In the illustrated embodiment of this invention, as shown in FIGURE 1, -a winch carries a cable 11, which may conveniently include a plurality of electrical conductors 12. In operation, cable 11 typically passes from winch 10 under sheave 13 and over sheave 14, which is equipped with a tensiometer 15. After passing over sheave 14, cable 11 is connected to a cable head 16 from which a tool 17 may be suspended in a well bore by a threaded adapter 18.

As shown in FIGURE l, cable head 16 includes a cylindrical housing 10 adapted to threadably receive adapter 18 at its lower end and to slidably receive a so-called boot 20 at its upper end. With continued reference to FIGURE 1, it will be seen that the central load supporting member 21 of cable 11 is secured to the upper end of a shank 22 by means of swaged socket 23. Then, as best seen in FIGURE 2, shank 22 extends coaxialiy into housing 19 with its lower end being formed into a collet 24 comprised of radially disposed depending fingers 25, each having outwardly facing angulated lugs 26.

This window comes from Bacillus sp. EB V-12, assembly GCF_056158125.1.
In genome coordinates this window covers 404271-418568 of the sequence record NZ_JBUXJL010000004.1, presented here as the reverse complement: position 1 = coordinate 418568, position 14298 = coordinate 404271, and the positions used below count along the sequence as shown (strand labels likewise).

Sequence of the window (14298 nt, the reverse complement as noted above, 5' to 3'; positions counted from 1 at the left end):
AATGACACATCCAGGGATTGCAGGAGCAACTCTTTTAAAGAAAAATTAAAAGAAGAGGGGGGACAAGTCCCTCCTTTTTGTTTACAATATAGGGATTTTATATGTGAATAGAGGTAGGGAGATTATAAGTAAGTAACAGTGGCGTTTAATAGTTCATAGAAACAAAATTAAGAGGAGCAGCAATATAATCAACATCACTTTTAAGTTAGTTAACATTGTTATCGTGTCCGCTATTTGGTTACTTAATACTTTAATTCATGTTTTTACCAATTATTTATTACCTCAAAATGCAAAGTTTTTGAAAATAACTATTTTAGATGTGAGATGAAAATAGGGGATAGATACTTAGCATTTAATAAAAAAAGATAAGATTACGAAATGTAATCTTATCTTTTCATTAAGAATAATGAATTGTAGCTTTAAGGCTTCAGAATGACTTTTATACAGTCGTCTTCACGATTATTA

With continued reference to FIGURE 2, it will be seen that collet lugs 26 are securely engaged between an upper abutment 27 and a lower abutment 28 which abutments are carried by and operable within a cylinder 29 received in housing 19. Cylinder 29 is supported in housing 19 by securing its flanged lower end 33 between internal shoulder 34 of housing 19 and the upper face 35 of plug 30. In turn, plug 30 is held by threading adapter 18 into the lower end of housing 19 until adapter 18 securely engages the lower end 32 and intermediate shoulder 31 of plug 30. At its upper end, cylinder 29 is sealed4 by a exible bellows 36 the upper and lower ends of which are respectively secured to shank 22 and cylinder 29.